When I decided to write my first book Rich Habits I literally had only one to two hours every morning available to me.
I was running a CPA firm and had just started my financial planning practice.
Plus I had three youngish kids.
One of the many things I uncovered in my Rich Habits research on self-made millionaires was that 65% had started their successful businesses on the side, while still working full-time.
I decided to take a page out of their book when I wrote Rich Habits.
The only available time, for me, was in the early mornings, including Saturdays and Sundays.
So, every single day for six months I got up between 4-5 am and wrote for one to two hours, did 30 minutes on my StairMaster and then headed off to work.
Rich Habits would go on to become a #1 Amazon Bestseller and provided me with the morning routine template I would use for all of my subequent books.
As it turns out, I’m not the only entrepreneur who built their business on a part-time basis.
Many very well-known millionaires squeezed in their passion in the early morning hours:
Koppelman is a screenwriter, novelist, director and producer. He is the co-creator and co-producer of the huge hit Billions.
He also was the producer for the Illusionist, one of my favorite movies, and the co-writer of Rounders and Ocean’s Thirteen.
Koppelman co-wrote Rounders with a bartender friend of his in the early mornings.
He and his friend spent two hours every morning writing that screenplay before they both headed off to butter their bread.
Hosseini wrote The Kite Runner in the early mornings before he went off to his full-time job as a doctor.
His book was so successful, Hosseini was able to retire from medicine to write full-time.
Grisham, author of numerous blockbuster books, wrote The Firm and A Time to Kill, in the early mornings before heading off to work as an attorney.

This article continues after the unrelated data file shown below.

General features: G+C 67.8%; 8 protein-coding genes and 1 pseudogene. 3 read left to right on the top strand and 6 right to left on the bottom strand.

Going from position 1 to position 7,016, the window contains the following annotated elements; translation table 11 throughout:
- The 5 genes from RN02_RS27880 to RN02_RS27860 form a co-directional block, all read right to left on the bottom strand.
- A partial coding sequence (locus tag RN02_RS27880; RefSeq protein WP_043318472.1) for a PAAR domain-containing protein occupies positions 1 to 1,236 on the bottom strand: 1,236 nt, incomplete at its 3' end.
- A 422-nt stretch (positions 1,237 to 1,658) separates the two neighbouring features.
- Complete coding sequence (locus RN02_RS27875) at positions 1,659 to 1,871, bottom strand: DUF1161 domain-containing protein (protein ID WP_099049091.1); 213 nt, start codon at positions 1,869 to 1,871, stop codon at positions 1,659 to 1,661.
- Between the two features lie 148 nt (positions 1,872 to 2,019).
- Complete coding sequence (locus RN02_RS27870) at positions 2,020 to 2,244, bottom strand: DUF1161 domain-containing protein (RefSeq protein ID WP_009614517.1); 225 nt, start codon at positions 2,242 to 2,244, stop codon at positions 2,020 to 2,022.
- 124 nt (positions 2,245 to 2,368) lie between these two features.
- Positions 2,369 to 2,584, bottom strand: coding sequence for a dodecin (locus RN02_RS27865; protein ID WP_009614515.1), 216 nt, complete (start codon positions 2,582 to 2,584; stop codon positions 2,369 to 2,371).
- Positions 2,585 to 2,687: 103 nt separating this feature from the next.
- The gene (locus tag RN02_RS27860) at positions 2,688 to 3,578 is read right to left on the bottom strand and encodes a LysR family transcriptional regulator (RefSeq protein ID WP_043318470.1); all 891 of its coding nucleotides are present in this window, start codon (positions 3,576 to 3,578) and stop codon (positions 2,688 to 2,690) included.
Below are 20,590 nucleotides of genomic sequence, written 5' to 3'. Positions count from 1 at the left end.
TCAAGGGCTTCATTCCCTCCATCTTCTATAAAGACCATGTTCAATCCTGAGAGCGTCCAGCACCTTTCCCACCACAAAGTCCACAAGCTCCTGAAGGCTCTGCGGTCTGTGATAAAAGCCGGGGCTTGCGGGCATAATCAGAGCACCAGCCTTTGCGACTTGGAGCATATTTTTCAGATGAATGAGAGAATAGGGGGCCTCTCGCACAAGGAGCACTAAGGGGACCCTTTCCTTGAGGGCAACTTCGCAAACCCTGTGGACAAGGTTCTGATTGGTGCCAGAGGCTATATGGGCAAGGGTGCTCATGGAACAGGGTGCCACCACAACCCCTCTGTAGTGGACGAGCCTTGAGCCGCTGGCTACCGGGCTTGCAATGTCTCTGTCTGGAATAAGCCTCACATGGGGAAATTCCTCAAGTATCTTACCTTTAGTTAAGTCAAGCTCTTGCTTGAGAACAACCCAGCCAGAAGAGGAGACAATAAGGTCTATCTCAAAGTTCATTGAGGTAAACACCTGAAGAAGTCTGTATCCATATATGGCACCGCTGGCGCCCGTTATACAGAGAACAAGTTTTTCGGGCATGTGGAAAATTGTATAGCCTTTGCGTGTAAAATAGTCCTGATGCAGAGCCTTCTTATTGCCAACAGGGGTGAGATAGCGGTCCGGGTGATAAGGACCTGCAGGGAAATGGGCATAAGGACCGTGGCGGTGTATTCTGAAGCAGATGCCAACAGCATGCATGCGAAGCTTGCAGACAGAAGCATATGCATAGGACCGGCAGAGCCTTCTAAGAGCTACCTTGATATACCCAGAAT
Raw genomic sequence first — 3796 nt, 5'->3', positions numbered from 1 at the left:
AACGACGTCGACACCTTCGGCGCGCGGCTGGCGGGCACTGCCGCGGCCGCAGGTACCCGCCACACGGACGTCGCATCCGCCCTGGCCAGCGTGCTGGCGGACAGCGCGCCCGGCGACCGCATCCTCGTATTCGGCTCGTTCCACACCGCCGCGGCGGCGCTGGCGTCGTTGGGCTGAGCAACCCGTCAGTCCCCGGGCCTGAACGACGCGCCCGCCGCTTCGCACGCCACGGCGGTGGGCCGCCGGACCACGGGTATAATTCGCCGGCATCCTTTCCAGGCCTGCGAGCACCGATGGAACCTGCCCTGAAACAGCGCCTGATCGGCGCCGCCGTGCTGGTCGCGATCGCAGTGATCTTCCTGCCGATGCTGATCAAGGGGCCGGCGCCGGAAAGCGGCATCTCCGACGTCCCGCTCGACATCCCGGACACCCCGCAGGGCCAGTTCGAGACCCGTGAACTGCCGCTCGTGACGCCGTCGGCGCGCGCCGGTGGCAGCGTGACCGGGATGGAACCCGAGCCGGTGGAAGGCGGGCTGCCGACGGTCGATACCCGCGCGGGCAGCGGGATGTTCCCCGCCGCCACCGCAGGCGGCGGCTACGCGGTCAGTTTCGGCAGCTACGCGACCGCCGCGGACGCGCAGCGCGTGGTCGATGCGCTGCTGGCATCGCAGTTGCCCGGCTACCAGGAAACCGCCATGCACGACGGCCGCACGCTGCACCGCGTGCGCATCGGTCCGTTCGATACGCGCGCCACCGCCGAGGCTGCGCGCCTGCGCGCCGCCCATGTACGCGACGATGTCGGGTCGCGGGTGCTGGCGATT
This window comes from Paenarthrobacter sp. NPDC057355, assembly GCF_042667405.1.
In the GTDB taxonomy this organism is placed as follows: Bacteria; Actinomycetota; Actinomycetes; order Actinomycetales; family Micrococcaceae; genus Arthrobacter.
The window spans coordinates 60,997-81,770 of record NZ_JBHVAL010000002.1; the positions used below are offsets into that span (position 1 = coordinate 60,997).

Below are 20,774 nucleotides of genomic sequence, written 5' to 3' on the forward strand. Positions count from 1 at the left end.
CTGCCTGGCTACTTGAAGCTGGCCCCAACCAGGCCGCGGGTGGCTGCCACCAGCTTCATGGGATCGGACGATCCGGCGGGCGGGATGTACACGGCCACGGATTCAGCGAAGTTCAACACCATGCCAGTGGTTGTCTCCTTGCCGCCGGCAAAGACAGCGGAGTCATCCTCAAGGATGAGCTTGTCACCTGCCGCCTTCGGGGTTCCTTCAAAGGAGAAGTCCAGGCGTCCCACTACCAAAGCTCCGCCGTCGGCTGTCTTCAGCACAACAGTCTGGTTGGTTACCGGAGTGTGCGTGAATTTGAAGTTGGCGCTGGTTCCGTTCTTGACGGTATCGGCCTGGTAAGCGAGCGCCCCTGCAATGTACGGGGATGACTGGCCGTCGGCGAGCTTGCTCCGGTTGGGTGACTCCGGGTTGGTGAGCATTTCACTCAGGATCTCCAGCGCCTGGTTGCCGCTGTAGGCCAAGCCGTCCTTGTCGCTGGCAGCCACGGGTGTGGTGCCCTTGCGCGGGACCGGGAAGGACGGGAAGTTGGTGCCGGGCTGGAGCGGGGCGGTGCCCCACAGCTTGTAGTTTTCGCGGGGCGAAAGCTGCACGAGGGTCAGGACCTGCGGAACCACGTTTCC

The Firm initially failed as a book.
Grisham stored over a thousand copies of The Firm in the trunk of his car.
He eventually threw them into a dumpster.
His agent suggested he write another book.
So, while still working full-time as an attorney, Grisham wrote A Time to Kill.
Instead of pitching the manuscript to traditional publishers, the agent sent it off to someone he knew in Hollywood.
They loved the story and decided to turn it into a movie.
The Hollywood executives asked the agent if Grisham had any other books.
The agent sent them The Firm.
When word got out that Tom Cruise signed on to the movie, The Firm quickly sold millions of copies.
Gendusa, CEO and founder of Postcard Mania, started her business on the side, while working full-time.
Postcard Mania now employs more than 200 employees and brings in more than $40 million a year in revenue
You’ve probably had a Famous Amos chocolate chip cookie at some point in your life.
Amos is the founder of those Famous Amos cookies.
It started out as a hobby.
Amos was a full-time talent agent for the William Morris Agency.
In 1967, Amos left William Morris and moved to Los Angeles, where he struggled to set up his own personal management company.
Burdened with the debt of his failing business, Amos began to take comfort in baking chocolate chip cookies.
Using a modified recipe of his Aunt Della, he opened his first Famous Amos cookie store on Sunset Boulevard in Los Angeles in 1975.
Within months, Amos had opened two more West Coast franchises, and the New York-based Bloomingdale’s department store began selling the his Famous Amos chocolate chip cookies, turning him into a household name.
There’s no set formula for becoming successful.
Every self-made millionaire is different.
But I can tell you from my research that success leaves clues.
One of the clues I found was consistency.
All self-made millionaires go at it every day.
They are consistent and persistent.
Even just one to two hours a day can turn your dream into a successful business if you develop a daily routine and stick to that routine, day in and day out.